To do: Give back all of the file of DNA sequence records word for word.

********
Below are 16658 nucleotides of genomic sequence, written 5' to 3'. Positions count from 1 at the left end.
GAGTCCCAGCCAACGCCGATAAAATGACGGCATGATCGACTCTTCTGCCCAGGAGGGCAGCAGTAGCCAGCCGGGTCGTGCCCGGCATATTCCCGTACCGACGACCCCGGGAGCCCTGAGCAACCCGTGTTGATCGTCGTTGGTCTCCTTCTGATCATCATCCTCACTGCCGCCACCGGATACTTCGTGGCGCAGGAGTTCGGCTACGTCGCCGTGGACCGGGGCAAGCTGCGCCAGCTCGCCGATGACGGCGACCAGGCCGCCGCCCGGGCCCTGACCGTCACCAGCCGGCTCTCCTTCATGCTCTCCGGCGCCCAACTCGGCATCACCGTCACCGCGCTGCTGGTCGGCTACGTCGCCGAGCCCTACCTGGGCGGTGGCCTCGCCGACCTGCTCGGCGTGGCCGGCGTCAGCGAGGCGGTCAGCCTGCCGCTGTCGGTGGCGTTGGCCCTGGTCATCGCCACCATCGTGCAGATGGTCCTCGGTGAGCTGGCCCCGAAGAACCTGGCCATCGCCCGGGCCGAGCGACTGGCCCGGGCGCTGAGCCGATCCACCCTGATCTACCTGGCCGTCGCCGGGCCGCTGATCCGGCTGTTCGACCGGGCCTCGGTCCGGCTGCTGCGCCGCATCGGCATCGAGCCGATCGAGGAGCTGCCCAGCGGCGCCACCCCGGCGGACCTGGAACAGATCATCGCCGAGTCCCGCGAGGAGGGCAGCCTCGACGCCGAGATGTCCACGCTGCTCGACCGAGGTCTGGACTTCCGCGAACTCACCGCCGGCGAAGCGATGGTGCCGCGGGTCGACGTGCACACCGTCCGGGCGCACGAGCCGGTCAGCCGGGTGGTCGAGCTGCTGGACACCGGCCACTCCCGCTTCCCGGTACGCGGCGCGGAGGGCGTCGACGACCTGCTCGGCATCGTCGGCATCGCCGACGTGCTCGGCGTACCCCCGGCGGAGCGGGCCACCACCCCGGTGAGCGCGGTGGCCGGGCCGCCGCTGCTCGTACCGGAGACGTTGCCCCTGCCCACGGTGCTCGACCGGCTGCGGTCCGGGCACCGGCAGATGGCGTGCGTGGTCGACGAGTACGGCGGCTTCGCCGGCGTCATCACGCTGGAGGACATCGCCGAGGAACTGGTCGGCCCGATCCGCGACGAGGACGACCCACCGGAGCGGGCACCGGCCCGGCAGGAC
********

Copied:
Below are 16658 nucleotides of genomic sequence, written 5' to 3'. Positions count from 1 at the left end.
GAGTCCCAGCCAACGCCGATAAAATGACGGCATGATCGACTCTTCTGCCCAGGAGGGCAGCAGTAGCCAGCCGGGTCGTGCCCGGCATATTCCCGTACCGACGACCCCGGGAGCCCTGAGCAACCCGTGTTGATCGTCGTTGGTCTCCTTCTGATCATCATCCTCACTGCCGCCACCGGATACTTCGTGGCGCAGGAGTTCGGCTACGTCGCCGTGGACCGGGGCAAGCTGCGCCAGCTCGCCGATGACGGCGACCAGGCCGCCGCCCGGGCCCTGACCGTCACCAGCCGGCTCTCCTTCATGCTCTCCGGCGCCCAACTCGGCATCACCGTCACCGCGCTGCTGGTCGGCTACGTCGCCGAGCCCTACCTGGGCGGTGGCCTCGCCGACCTGCTCGGCGTGGCCGGCGTCAGCGAGGCGGTCAGCCTGCCGCTGTCGGTGGCGTTGGCCCTGGTCATCGCCACCATCGTGCAGATGGTCCTCGGTGAGCTGGCCCCGAAGAACCTGGCCATCGCCCGGGCCGAGCGACTGGCCCGGGCGCTGAGCCGATCCACCCTGATCTACCTGGCCGTCGCCGGGCCGCTGATCCGGCTGTTCGACCGGGCCTCGGTCCGGCTGCTGCGCCGCATCGGCATCGAGCCGATCGAGGAGCTGCCCAGCGGCGCCACCCCGGCGGACCTGGAACAGATCATCGCCGAGTCCCGCGAGGAGGGCAGCCTCGACGCCGAGATGTCCACGCTGCTCGACCGAGGTCTGGACTTCCGCGAACTCACCGCCGGCGAAGCGATGGTGCCGCGGGTCGACGTGCACACCGTCCGGGCGCACGAGCCGGTCAGCCGGGTGGTCGAGCTGCTGGACACCGGCCACTCCCGCTTCCCGGTACGCGGCGCGGAGGGCGTCGACGACCTGCTCGGCATCGTCGGCATCGCCGACGTGCTCGGCGTACCCCCGGCGGAGCGGGCCACCACCCCGGTGAGCGCGGTGGCCGGGCCGCCGCTGCTCGTACCGGAGACGTTGCCCCTGCCCACGGTGCTCGACCGGCTGCGGTCCGGGCACCGGCAGATGGCGTGCGTGGTCGACGAGTACGGCGGCTTCGCCGGCGTCATCACGCTGGAGGACATCGCCGAGGAACTGGTCGGCCCGATCCGCGACGAGGACGACCCACCGGAGCGGGCACCGGCCCGGCAGGAC